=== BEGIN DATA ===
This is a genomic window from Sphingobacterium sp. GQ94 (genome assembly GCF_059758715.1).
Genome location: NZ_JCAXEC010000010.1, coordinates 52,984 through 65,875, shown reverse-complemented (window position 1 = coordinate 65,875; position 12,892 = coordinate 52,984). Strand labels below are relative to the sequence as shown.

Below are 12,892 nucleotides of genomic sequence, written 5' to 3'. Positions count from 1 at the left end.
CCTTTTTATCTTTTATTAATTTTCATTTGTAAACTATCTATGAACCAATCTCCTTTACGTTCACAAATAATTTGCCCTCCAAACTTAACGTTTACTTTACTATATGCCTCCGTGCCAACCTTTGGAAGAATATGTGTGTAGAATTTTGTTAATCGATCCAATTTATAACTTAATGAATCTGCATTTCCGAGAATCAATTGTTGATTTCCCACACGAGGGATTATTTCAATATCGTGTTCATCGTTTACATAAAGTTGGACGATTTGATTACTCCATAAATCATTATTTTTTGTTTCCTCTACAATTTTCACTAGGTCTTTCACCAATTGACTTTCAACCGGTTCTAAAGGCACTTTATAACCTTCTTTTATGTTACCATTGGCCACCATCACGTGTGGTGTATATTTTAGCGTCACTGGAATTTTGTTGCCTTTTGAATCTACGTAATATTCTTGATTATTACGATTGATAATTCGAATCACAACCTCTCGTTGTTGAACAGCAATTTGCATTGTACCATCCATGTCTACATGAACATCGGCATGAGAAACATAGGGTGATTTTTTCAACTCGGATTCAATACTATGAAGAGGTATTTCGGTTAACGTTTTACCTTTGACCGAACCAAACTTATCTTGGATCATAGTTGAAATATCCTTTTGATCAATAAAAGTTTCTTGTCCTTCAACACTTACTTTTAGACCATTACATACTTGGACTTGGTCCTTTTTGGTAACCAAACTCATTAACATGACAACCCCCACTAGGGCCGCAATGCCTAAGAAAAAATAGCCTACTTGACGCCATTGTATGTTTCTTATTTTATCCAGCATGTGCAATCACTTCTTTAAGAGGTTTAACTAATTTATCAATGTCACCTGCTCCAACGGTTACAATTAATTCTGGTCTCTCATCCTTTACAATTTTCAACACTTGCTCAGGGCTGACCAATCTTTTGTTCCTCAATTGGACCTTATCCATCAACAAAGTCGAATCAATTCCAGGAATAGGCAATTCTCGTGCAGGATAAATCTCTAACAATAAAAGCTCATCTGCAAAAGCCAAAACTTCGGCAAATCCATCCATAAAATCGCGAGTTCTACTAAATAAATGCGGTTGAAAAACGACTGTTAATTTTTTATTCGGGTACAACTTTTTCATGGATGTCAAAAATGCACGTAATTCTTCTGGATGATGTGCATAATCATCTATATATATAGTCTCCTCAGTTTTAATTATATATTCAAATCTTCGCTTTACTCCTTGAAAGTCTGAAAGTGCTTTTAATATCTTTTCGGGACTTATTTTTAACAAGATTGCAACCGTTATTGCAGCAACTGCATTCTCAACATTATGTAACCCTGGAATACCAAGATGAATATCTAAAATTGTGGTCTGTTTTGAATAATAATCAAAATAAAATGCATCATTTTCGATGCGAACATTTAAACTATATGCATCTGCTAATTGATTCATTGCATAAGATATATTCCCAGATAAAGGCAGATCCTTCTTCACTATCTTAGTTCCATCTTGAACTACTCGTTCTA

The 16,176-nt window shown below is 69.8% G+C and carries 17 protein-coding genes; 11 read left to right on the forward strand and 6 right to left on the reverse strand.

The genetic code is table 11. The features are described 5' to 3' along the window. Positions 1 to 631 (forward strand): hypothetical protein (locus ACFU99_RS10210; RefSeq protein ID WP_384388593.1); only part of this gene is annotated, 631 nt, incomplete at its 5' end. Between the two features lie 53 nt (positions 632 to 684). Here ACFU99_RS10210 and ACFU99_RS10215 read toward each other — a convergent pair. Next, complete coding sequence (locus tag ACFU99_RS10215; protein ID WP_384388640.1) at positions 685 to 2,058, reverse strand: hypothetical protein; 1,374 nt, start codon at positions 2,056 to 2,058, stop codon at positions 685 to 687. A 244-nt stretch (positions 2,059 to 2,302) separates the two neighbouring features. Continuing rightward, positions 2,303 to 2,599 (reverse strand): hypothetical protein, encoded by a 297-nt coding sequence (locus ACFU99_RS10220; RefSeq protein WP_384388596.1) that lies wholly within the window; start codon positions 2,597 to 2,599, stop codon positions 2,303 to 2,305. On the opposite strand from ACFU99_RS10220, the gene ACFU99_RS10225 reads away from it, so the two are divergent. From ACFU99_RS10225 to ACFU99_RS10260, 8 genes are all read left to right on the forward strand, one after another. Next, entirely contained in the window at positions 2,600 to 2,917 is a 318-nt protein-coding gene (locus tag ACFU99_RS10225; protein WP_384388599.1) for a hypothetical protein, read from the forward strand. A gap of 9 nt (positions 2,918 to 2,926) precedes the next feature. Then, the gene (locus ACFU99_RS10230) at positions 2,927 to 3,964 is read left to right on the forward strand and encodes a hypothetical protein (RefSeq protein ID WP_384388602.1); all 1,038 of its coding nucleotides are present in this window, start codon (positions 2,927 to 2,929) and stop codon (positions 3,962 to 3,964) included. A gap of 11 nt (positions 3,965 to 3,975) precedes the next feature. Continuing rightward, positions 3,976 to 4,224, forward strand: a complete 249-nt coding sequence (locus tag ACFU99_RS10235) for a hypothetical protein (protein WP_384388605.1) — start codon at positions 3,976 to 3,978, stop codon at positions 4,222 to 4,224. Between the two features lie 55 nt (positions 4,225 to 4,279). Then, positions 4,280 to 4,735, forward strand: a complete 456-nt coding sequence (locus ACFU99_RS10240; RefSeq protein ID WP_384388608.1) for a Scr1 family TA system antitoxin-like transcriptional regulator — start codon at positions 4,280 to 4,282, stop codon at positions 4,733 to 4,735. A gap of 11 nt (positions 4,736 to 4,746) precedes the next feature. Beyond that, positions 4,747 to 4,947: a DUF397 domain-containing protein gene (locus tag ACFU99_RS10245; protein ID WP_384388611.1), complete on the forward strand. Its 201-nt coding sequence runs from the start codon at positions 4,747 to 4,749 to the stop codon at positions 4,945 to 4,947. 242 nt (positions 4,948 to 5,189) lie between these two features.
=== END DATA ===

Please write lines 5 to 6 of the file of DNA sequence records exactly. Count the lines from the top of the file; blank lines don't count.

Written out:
The 16,176-nt window shown below is 69.8% G+C and carries 17 protein-coding genes; 11 read left to right on the forward strand and 6 right to left on the reverse strand.

The genetic code is table 11. The features are described 5' to 3' along the window. Positions 1 to 631 (forward strand): hypothetical protein (locus ACFU99_RS10210; RefSeq protein ID WP_384388593.1); only part of this gene is annotated, 631 nt, incomplete at its 5' end. Between the two features lie 53 nt (positions 632 to 684). Here ACFU99_RS10210 and ACFU99_RS10215 read toward each other — a convergent pair. Next, complete coding sequence (locus tag ACFU99_RS10215; protein ID WP_384388640.1) at positions 685 to 2,058, reverse strand: hypothetical protein; 1,374 nt, start codon at positions 2,056 to 2,058, stop codon at positions 685 to 687. A 244-nt stretch (positions 2,059 to 2,302) separates the two neighbouring features. Continuing rightward, positions 2,303 to 2,599 (reverse strand): hypothetical protein, encoded by a 297-nt coding sequence (locus ACFU99_RS10220; RefSeq protein WP_384388596.1) that lies wholly within the window; start codon positions 2,597 to 2,599, stop codon positions 2,303 to 2,305. On the opposite strand from ACFU99_RS10220, the gene ACFU99_RS10225 reads away from it, so the two are divergent. From ACFU99_RS10225 to ACFU99_RS10260, 8 genes are all read left to right on the forward strand, one after another. Next, entirely contained in the window at positions 2,600 to 2,917 is a 318-nt protein-coding gene (locus tag ACFU99_RS10225; protein WP_384388599.1) for a hypothetical protein, read from the forward strand. A gap of 9 nt (positions 2,918 to 2,926) precedes the next feature. Then, the gene (locus ACFU99_RS10230) at positions 2,927 to 3,964 is read left to right on the forward strand and encodes a hypothetical protein (RefSeq protein ID WP_384388602.1); all 1,038 of its coding nucleotides are present in this window, start codon (positions 2,927 to 2,929) and stop codon (positions 3,962 to 3,964) included. A gap of 11 nt (positions 3,965 to 3,975) precedes the next feature. Continuing rightward, positions 3,976 to 4,224, forward strand: a complete 249-nt coding sequence (locus tag ACFU99_RS10235) for a hypothetical protein (protein WP_384388605.1) — start codon at positions 3,976 to 3,978, stop codon at positions 4,222 to 4,224. Between the two features lie 55 nt (positions 4,225 to 4,279). Then, positions 4,280 to 4,735, forward strand: a complete 456-nt coding sequence (locus ACFU99_RS10240; RefSeq protein ID WP_384388608.1) for a Scr1 family TA system antitoxin-like transcriptional regulator — start codon at positions 4,280 to 4,282, stop codon at positions 4,733 to 4,735. A gap of 11 nt (positions 4,736 to 4,746) precedes the next feature. Beyond that, positions 4,747 to 4,947: a DUF397 domain-containing protein gene (locus tag ACFU99_RS10245; protein ID WP_384388611.1), complete on the forward strand. Its 201-nt coding sequence runs from the start codon at positions 4,747 to 4,749 to the stop codon at positions 4,945 to 4,947. 242 nt (positions 4,948 to 5,189) lie between these two features.